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October 2001 Vol. 27, No. 10   RSS Feed for Undercurrent Issues
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The State of the World’s Reefs

why we divers must be concerned

from the October, 2001 issue of Undercurrent   Subscribe Now

A 424-page, full color, hardbound World Atlas of Coral Reefs was released in September by the United Nations World Conservation Monitoring Center, the leading organization to document and conserve the world’s coral reefs. Here is what UNEP has to say about the state of coral reefs.

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“Our new Atlas clearly shows that coral reefs are under assault,” Klaus To epfer, UNEP Executive Director said. “They are rapidly being degraded by human activities. They are overfished, bombed and poisoned. They are smothered by sediment, and choked by algae growing on nutrient rich sewage and fertilizer runoff. They are damaged by irresponsible tourism and are being severely stressed by the warming of the world’s oceans. Each of these pressures is bad enough in itself, but together, the cocktail is proving lethal . ”

“Many coral reefs are under the ownership of the world’s wealthiest nations. Between them, Australia, France, the UK and the USA account for more than one quarter of the world’s coral reefs — a critical resource in powerful hands,” says Mark Spalding, lead author for the Atlas. Indonesia, followed by Australia and the Philippines are the largest reef nations, while France comes in fourth, with 14,280 sq. km. of reefs located in its overseas territories. The United States is 16th.

Coral reefs are an important source of food for hundreds of millions of people. They provide income and employment through tourism and export fisheries, and, along with countless other benefits, supply compounds for medicines. AZT, a treatment for people with HIV infections is based on chemicals extracted from a Caribbean reef sponge. More than half of all new cancer drug research focuses on marine organisms.

The most diverse region of the world for coral reefs is centered around the Philippines, Indonesia, Malaysia and Papua New Guinea, with between 500 and 600 species of coral in each country. Unfortunately, these are also some of the most threatened coral reefs in the world. In Indonesia, 82 percent are “at risk,” threatened by such human activities as the illegal practice of blast fishing, where explosives are thrown toward the reef and the shock wave kills most of the fish and causes severe damage to its structure.

Threat and Conservation

The Atlas includes new information on the impacts of global warming and coral bleaching, including El Niño in 1998 that caused the loss of 90 percent of the corals in some parts of the Indian Ocean. Much of this damage passed almost unnoticed by the world’s policymakers. Marine scientists point out that had such levels of damage occurred in terrestrial environments, they would have caused a major public outcry. For comparison, this is equivalent to losing 90 percent of the trees in Europe in just a few months. It also provides new data on the spread of coral diseases that affect 106 types of coral in 54 countries. It shows that disease in the Caribbean has decimated entire coral reefs.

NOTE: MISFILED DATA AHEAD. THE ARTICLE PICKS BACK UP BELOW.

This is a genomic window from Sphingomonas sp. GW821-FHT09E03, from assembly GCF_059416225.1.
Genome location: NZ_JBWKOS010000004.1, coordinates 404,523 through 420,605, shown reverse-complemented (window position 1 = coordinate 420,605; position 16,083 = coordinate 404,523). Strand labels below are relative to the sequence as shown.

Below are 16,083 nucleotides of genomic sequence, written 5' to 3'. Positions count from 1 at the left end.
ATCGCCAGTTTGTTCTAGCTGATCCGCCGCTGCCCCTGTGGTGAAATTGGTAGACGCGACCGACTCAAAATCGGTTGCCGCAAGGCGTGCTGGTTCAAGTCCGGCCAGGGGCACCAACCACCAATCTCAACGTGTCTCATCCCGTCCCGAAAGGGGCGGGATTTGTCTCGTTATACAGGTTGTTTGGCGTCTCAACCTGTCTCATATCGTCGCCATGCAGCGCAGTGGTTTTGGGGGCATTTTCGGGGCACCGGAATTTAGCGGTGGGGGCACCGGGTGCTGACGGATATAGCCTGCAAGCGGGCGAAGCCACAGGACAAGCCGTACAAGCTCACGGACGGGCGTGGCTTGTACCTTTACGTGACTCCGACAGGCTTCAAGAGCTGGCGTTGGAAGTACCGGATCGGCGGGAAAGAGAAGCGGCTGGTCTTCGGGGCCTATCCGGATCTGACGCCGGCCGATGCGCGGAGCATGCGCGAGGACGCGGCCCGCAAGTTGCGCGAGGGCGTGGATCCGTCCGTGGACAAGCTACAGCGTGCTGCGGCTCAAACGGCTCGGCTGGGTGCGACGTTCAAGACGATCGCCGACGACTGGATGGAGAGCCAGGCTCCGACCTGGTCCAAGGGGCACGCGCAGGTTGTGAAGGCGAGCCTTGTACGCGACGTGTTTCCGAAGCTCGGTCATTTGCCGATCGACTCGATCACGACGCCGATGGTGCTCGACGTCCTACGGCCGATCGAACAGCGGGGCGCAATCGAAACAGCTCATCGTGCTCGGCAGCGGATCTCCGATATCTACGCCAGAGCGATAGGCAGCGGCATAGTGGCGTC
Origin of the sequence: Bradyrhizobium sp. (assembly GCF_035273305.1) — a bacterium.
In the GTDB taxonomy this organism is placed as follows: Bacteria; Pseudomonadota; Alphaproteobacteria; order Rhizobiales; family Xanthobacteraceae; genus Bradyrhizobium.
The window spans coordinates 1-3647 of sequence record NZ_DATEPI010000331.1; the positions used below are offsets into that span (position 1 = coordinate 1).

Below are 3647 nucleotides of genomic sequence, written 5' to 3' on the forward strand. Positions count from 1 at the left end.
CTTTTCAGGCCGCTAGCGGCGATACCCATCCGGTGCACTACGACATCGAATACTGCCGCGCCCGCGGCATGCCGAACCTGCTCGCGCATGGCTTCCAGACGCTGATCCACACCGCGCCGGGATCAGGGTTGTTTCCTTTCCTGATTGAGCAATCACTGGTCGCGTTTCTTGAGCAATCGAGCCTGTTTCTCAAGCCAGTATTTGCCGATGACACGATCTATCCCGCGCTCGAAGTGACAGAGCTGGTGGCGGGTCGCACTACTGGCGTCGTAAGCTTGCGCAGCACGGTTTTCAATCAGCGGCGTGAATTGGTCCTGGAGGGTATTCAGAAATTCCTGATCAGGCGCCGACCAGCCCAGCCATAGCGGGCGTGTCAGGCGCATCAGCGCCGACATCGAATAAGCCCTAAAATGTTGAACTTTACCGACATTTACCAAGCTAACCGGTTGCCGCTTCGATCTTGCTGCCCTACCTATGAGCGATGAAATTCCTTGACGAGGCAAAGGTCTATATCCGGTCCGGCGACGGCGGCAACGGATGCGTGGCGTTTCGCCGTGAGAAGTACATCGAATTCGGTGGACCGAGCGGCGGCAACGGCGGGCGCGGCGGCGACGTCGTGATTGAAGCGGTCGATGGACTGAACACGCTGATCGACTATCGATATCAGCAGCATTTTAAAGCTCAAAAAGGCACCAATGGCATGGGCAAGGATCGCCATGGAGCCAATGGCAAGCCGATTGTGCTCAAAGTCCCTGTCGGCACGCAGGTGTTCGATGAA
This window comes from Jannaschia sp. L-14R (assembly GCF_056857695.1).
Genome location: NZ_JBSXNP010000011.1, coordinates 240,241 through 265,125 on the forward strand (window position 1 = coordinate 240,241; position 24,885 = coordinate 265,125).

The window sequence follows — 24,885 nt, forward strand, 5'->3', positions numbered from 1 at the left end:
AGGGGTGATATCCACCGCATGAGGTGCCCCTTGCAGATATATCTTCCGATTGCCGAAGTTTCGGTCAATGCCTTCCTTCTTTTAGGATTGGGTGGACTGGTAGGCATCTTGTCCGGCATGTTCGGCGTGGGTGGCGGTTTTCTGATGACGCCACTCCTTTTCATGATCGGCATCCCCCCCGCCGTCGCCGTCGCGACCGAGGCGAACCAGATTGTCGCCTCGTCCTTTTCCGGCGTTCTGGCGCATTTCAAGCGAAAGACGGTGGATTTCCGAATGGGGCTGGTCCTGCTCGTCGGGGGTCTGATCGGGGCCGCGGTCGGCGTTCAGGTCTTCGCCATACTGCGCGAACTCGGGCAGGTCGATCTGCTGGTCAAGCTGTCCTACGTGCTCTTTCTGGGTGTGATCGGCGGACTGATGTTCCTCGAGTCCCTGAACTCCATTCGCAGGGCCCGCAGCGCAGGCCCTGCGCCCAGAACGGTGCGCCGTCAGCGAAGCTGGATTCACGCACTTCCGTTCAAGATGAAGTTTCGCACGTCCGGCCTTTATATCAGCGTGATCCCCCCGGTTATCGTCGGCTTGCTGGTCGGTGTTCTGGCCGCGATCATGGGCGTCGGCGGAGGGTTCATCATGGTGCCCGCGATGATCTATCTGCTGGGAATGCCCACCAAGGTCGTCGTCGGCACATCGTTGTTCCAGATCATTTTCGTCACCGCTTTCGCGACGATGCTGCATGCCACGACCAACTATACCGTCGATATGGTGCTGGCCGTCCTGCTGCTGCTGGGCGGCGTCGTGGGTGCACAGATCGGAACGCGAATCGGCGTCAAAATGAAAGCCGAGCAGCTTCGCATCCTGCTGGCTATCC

The Atlas also maps the 660 marine protected areas worldwide that incorporate coral reefs. Many are poorly managed and have little support or enforcement. It says they often only focus on controlling the direct impacts of humans on coral reefs ignoring the more remote sources of threats to reefs, notably pollution and sedimentation from the adjacent land. “Often remote from reefs, deforestation, urban development and intensive agriculture are now producing vast quantities of sediments and pollutants that are pouring into the sea and rapidly degrading coral reefs near many shores,” says To epfer.

Economic Potential

The Atlas looks at the economic arguments for better reef management and the potential income from 15 million scuba divers worldwide. It describes a new database listing 2,500 dive centers in 91 countries.

According to Dr.J.E.N Veron, a contributor to the Atlas, “One of the saddest facts about the demise of reefs is that it is utterly nonsensical.” Protecting and managing reefs is not just for the good of the fishes, in every case it also leads to economic and social benefits for local communities.” Spalding added, “ We now have dozens of examples from around the world of smallscale, often community led, systems for managing reefs. These have led to massive booms in productivity and some very happy local fishermen. They stand out as clear sparks of hope that we must use to teach others the message.”

The International Coral Reef Action Network and the UNEP World Conservation Monitoring Center have joined with others to reverse the decline in coral reefs

“The growth of mass tourism, combined with the boom in the popularity of scuba diving, has brought the plight of coral reefs to public attention across the planet,” says To epfer. “Let us all now commit ourselves to the strenuous efforts needed to respond to the crisis of declining coral reefs documented in this Atlas, and to ensure that this unique ecosystem continues to feed, protect and dazzle us and our descendants for generations to come.”

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